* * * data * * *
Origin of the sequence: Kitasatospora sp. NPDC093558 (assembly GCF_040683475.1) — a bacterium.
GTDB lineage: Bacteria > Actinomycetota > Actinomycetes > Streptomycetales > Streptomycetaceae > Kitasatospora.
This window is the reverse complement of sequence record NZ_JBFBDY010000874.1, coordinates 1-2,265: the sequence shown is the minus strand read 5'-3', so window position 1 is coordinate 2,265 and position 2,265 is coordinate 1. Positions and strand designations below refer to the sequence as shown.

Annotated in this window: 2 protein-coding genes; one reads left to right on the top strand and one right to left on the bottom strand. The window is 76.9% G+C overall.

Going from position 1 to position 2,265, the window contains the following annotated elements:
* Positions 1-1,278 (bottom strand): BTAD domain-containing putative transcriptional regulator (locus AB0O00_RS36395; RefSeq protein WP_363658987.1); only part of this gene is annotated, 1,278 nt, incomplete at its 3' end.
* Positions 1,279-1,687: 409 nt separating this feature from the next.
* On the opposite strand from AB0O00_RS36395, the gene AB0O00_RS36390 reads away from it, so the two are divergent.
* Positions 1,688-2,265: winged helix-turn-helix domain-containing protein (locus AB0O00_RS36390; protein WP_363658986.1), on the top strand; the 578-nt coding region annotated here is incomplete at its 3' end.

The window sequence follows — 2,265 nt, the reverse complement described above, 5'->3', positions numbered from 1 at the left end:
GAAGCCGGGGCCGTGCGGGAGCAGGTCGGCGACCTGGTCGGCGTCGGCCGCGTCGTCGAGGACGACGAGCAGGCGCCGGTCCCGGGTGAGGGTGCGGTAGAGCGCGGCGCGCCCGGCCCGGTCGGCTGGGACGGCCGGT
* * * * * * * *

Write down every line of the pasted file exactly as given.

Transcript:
Origin of the sequence: Kitasatospora sp. NPDC093558 (assembly GCF_040683475.1) — a bacterium.
GTDB lineage: Bacteria > Actinomycetota > Actinomycetes > Streptomycetales > Streptomycetaceae > Kitasatospora.
This window is the reverse complement of sequence record NZ_JBFBDY010000874.1, coordinates 1-2,265: the sequence shown is the minus strand read 5'-3', so window position 1 is coordinate 2,265 and position 2,265 is coordinate 1. Positions and strand designations below refer to the sequence as shown.

Annotated in this window: 2 protein-coding genes; one reads left to right on the top strand and one right to left on the bottom strand. The window is 76.9% G+C overall.

Going from position 1 to position 2,265, the window contains the following annotated elements:
* Positions 1-1,278 (bottom strand): BTAD domain-containing putative transcriptional regulator (locus AB0O00_RS36395; RefSeq protein WP_363658987.1); only part of this gene is annotated, 1,278 nt, incomplete at its 3' end.
* Positions 1,279-1,687: 409 nt separating this feature from the next.
* On the opposite strand from AB0O00_RS36395, the gene AB0O00_RS36390 reads away from it, so the two are divergent.
* Positions 1,688-2,265: winged helix-turn-helix domain-containing protein (locus AB0O00_RS36390; protein WP_363658986.1), on the top strand; the 578-nt coding region annotated here is incomplete at its 3' end.

The window sequence follows — 2,265 nt, the reverse complement described above, 5'->3', positions numbered from 1 at the left end:
GAAGCCGGGGCCGTGCGGGAGCAGGTCGGCGACCTGGTCGGCGTCGGCCGCGTCGTCGAGGACGACGAGCAGGCGCCGGTCCCGGGTGAGGGTGCGGTAGAGCGCGGCGCGCCCGGCCCGGTCGGCTGGGACGGCCGGT